[R]egardless of what Cohen agreed to in a plea bargain, hush-money payments to mistresses are not really campaign expenditures. It is true that “contribution” and “expenditure” are defined in the Federal Election Campaign Act as anything “for the purpose of influencing any election,” and it may have been intended and hoped that paying hush money would serve that end. The problem is that almost anything a candidate does can be interpreted as intended to “influence an election,” from buying a good watch to make sure he gets to places on time, to getting a massage so that he feels fit for the campaign trail, to buying a new suit so that he looks good on a debate stage. Yet having campaign donors pay for personal luxuries – such as expensive watches, massages and Brooks Brothers suits – seems more like bribery than funding campaign speech.
That’s why another part of the statute defines “personal use” as any expenditure “used to fulfill any commitment, obligation, or expense of a person that would exist irrespective of the candidate’s election campaign.” These may not be paid with campaign funds, even though the candidate might benefit from the expenditure. Not every expense that might benefit a candidate is an obligation that exists solely because the person is a candidate…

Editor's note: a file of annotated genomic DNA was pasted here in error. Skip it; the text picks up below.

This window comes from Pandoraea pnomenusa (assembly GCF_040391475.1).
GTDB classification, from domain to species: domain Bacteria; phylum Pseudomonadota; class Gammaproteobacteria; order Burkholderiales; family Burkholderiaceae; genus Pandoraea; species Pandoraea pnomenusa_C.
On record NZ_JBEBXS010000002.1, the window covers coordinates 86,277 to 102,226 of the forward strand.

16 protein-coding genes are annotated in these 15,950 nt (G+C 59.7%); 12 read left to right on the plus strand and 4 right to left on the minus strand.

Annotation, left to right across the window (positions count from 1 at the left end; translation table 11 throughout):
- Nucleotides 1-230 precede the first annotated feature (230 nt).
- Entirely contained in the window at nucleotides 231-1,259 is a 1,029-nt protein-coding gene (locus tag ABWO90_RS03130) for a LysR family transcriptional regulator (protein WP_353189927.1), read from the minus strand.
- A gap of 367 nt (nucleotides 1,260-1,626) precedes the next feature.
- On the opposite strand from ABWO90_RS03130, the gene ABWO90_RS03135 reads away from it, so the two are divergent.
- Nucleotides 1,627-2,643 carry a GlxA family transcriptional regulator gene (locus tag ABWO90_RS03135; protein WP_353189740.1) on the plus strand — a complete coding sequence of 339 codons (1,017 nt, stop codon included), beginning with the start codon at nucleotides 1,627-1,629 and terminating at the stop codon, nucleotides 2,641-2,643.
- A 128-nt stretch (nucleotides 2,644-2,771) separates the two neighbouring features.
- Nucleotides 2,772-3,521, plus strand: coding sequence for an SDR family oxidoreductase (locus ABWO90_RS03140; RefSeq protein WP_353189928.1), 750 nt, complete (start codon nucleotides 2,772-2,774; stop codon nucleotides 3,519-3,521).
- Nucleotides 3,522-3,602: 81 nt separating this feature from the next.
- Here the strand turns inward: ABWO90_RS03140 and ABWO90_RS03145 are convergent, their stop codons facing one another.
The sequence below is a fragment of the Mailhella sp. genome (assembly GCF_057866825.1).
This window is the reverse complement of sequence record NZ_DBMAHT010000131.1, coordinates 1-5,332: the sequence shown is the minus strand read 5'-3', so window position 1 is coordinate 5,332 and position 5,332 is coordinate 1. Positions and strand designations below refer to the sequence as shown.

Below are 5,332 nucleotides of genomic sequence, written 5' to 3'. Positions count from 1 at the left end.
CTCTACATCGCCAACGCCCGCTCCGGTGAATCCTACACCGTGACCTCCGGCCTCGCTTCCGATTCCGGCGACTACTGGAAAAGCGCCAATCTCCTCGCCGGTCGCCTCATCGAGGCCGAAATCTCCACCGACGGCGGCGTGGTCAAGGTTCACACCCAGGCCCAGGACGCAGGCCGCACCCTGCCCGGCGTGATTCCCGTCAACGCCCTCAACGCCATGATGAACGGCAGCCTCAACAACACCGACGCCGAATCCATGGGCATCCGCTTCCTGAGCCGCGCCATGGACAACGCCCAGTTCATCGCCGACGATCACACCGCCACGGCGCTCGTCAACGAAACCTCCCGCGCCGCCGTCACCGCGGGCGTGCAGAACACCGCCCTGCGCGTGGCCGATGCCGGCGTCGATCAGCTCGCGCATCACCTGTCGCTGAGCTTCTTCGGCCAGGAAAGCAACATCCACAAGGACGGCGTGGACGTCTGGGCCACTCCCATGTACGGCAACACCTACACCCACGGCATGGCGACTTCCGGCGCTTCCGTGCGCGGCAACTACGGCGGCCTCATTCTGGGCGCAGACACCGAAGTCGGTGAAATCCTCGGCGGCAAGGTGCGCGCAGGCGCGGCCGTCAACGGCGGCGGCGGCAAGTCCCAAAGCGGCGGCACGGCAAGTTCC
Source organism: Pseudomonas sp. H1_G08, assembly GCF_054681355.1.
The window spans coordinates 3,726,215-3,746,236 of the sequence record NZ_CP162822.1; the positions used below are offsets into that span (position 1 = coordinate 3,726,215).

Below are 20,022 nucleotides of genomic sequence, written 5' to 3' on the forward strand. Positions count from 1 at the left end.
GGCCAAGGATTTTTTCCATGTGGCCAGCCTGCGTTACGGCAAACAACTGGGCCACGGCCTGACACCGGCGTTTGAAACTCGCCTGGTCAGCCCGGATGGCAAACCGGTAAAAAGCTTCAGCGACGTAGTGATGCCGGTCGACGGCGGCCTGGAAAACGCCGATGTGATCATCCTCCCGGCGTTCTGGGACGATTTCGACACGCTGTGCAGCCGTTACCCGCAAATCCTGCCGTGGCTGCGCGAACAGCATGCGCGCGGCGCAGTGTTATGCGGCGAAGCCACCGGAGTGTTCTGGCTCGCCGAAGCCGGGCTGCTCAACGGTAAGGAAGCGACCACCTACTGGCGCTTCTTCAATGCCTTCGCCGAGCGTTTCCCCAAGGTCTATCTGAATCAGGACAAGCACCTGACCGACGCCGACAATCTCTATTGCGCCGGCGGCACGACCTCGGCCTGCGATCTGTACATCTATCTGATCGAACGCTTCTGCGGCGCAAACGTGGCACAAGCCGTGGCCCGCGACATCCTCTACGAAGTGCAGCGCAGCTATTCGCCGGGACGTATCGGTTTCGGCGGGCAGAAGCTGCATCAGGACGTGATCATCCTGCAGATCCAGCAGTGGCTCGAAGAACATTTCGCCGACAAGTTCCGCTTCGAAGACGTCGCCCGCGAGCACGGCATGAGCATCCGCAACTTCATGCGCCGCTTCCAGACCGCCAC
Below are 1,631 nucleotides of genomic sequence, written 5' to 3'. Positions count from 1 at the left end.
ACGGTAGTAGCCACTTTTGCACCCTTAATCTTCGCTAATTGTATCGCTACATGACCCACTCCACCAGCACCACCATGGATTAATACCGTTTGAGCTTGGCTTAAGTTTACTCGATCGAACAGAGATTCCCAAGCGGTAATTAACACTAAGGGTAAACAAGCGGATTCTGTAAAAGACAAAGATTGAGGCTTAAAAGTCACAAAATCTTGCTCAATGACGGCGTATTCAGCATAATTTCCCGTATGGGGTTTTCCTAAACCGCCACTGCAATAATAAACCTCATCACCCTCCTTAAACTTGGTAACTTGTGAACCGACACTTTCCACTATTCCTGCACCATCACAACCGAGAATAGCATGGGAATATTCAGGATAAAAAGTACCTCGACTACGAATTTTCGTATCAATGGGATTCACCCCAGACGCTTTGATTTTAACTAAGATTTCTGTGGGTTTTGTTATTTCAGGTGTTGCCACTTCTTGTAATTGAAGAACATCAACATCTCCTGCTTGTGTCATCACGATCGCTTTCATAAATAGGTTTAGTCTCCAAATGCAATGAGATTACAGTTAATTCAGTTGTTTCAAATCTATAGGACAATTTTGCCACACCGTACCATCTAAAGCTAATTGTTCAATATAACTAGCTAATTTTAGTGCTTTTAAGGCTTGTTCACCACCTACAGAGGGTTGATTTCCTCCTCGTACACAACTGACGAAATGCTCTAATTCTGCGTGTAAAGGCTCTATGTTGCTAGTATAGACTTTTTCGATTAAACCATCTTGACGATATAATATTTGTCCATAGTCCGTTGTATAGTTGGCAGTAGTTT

Suppose Trump had used campaign funds to pay off these women. Does anyone much doubt that many of the same people now after Trump for using corporate funds, and not reporting them as campaign expenditures, would then be claiming that Trump had illegally diverted campaign funds to “personal use”? Or that federal prosecutors would not have sought a guilty plea from Cohen on that count? And that gets us to a troubling nub of campaign finance laws: Too often, you can get your target coming or going.
By Bradley A. Smith
In 2005, while presiding over the trial of a Democratic Party fundraiser accused of filing false campaign finance reports, federal judge Howard Matz told the FEC witness who was attempting to explain the reporting requirements:
“[T]o set up this regimen at the FEC, with the reporting consequences, and the transferring at least for accounting purposes of moneys, and the distinctions that some of the witnesses testified to before the jurors, I’m confident that the jurors-I would be surprised if any single juror could follow that extremely complicated evidence. I think it would be a lot more comprehensible to read the Internal Revenue Code from start to finish than to figure out some of the evidence that was issued on the Federal Election Commission requirements.”